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My first adventure trip Ireland to Mongolia and back
My plans for travelling to Mongolia are as follows:
Leave Ireland and get ferry to the UK. From there travel to the Chanel Tunnel and cross over to France.
Travelling north through Belgium, Germany, Poland and heading toward Estonia, where I plan to cross into Russia and then head straight across the Trans Siberian Highway to Ulan-Ude and travel into Mongolia
Return via Ulan-Ude to Ufa and then travel south to Sochi into Georgia and cross into Turkey. Head to Romania then cross Europe to get Eurotunnel back to the UK before heading back to Ireland.
Simple enough on paper . So here comes the bike related bits
Planning on using a Pan European ST1100. Will have a belly pan made up and as I have a single seat and hump get some kind of rear carrier made up
I have a Delorme inReach SE and will upgrade to the new unlimited plan. I have a TomTom rider v5 and an iPhone with copilot live with european maps. Bike has 5 ram mounts and I have ordered a PDM60 to power all the gadgets. Bike has the police 45A alternator.
Equipment wise, I have a Jetboil stove, mummy sleeping bag and looking at a Terra Nova Competition tent or similar. I have a tent but it is heavy. I also need a pump and repair kit.
I will be carrying 3 or 4 sets of fork seals, 2 oil filters and an air filter. Tyres have not decided as to what to do there. I also have a Linux based netbook and a second cheap phone in case I get mugged, they can have that along with my older wallet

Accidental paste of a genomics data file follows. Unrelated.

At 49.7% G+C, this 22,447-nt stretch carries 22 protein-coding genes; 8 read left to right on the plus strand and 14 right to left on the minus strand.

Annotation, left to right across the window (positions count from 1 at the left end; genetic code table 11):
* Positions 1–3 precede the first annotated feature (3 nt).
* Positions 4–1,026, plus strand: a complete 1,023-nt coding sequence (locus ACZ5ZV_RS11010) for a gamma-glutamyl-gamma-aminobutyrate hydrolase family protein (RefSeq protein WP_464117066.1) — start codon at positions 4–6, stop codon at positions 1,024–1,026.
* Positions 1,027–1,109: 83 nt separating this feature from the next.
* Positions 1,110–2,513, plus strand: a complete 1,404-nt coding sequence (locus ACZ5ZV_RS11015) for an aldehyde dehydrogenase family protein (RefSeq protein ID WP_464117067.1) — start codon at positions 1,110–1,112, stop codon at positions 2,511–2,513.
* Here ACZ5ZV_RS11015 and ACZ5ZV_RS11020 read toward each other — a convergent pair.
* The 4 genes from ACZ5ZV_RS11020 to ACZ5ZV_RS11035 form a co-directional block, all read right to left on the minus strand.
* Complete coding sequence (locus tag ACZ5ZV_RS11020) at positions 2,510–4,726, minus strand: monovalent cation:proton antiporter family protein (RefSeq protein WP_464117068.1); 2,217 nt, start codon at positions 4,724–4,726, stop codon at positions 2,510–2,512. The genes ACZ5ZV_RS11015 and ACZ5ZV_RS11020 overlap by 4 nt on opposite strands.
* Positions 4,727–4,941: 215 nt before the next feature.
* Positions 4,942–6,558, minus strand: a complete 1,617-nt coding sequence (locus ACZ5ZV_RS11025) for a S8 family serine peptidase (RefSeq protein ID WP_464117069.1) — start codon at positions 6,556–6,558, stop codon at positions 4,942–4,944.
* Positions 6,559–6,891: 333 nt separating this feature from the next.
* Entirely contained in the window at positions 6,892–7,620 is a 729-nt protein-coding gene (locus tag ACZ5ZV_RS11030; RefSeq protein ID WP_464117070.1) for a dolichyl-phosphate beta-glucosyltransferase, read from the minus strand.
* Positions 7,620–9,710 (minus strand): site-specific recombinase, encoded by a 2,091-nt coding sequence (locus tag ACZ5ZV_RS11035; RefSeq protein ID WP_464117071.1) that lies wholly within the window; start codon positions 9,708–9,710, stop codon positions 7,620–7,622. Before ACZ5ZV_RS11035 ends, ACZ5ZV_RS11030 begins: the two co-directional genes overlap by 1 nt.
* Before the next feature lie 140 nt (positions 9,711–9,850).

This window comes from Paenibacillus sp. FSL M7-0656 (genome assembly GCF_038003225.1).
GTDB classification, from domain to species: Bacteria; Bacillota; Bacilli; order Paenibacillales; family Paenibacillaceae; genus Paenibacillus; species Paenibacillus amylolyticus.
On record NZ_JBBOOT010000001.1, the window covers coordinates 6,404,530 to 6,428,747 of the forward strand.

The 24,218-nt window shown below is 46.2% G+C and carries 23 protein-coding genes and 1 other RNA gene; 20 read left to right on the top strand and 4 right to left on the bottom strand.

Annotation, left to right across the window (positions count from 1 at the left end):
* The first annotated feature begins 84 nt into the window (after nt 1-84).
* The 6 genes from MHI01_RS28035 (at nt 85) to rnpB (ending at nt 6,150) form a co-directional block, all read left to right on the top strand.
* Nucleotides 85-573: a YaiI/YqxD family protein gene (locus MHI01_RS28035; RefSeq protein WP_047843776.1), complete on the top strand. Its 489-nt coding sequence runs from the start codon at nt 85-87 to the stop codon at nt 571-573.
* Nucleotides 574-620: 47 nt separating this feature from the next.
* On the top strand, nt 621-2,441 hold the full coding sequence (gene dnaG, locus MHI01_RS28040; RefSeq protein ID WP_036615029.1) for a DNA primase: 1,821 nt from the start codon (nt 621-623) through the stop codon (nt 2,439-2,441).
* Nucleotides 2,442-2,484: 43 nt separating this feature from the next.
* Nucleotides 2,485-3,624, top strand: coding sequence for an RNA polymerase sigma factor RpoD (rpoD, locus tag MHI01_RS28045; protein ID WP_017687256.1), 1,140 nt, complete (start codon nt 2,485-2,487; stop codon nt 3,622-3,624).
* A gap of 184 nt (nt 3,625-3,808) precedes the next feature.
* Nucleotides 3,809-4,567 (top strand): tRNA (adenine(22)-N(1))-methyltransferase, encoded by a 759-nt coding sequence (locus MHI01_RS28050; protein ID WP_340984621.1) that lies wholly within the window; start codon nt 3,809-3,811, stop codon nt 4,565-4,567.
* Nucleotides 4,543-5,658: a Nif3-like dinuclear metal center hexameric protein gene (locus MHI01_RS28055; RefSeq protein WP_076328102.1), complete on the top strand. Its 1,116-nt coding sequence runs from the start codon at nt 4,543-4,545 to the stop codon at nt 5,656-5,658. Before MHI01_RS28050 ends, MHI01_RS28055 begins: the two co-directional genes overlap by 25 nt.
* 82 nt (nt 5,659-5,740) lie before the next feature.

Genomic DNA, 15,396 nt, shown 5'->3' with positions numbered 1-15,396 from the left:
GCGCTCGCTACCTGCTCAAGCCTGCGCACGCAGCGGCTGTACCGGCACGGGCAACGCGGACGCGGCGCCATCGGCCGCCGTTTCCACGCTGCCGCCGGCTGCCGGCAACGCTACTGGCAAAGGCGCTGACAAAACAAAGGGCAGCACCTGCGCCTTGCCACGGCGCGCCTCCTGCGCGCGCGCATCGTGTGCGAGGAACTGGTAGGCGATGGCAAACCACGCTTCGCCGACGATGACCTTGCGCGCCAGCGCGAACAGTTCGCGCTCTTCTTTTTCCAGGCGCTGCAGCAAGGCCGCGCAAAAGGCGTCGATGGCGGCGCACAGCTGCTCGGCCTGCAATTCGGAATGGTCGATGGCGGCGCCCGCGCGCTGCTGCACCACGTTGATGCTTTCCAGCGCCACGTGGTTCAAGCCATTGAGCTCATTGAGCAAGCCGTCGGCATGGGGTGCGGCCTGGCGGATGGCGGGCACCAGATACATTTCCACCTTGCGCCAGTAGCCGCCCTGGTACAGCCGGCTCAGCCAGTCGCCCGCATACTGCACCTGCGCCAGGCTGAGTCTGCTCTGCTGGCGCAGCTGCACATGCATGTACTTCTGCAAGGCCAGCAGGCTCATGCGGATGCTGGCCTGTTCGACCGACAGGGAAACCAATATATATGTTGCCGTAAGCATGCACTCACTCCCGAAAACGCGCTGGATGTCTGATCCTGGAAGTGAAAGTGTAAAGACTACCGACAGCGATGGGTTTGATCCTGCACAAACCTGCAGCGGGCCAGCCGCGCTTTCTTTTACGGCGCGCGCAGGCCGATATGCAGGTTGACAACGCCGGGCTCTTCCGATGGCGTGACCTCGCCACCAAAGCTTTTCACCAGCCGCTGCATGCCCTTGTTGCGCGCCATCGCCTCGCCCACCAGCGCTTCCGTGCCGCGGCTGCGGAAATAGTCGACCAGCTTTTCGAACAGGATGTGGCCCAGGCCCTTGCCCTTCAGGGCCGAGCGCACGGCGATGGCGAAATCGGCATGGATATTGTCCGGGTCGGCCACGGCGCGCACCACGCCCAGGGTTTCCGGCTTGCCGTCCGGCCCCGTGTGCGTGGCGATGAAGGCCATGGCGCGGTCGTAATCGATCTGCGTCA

Should I invest in something like a Garmin GPSMaps 60CSx or similar or would that be a waste of money. I will bring a lightweight bike cover and an alarmed disc lock as well
This is my first long distance trip and since joining this site I have notions of heading to the US and touring there for a few months in a couple of years. So bear with me and all the questions. One day I hope to give words of wisdom back.
I do have a rough itinerary worked out for heading out, nothing really done on the return journey as yet as that is changing almost weekly
My trip is partially a charity event to raise money for a children's hospital but only the outbound journey. The Return is what I want to do.
I will more than likely add more questions as the time gets closer
I'm heading out to Russia and Mongolia myself in April (Land Rover, not bike).
I think you'll find that your regular Tom Tom won't have mapping options for Russia or Mongolia. I opted to buy the Garmin Monterra so that I could download the (free) Open Source Maps (OSM) for Russia, Mongolia and 'the stans'. The Monterra will be supported by four paper maps of Russia as well as paper maps for Mongolia and the Stans. Bertrand has a good review of the Monterra that you might want to take a look at. Of course, you could opt for the non-techy method and just use paper maps.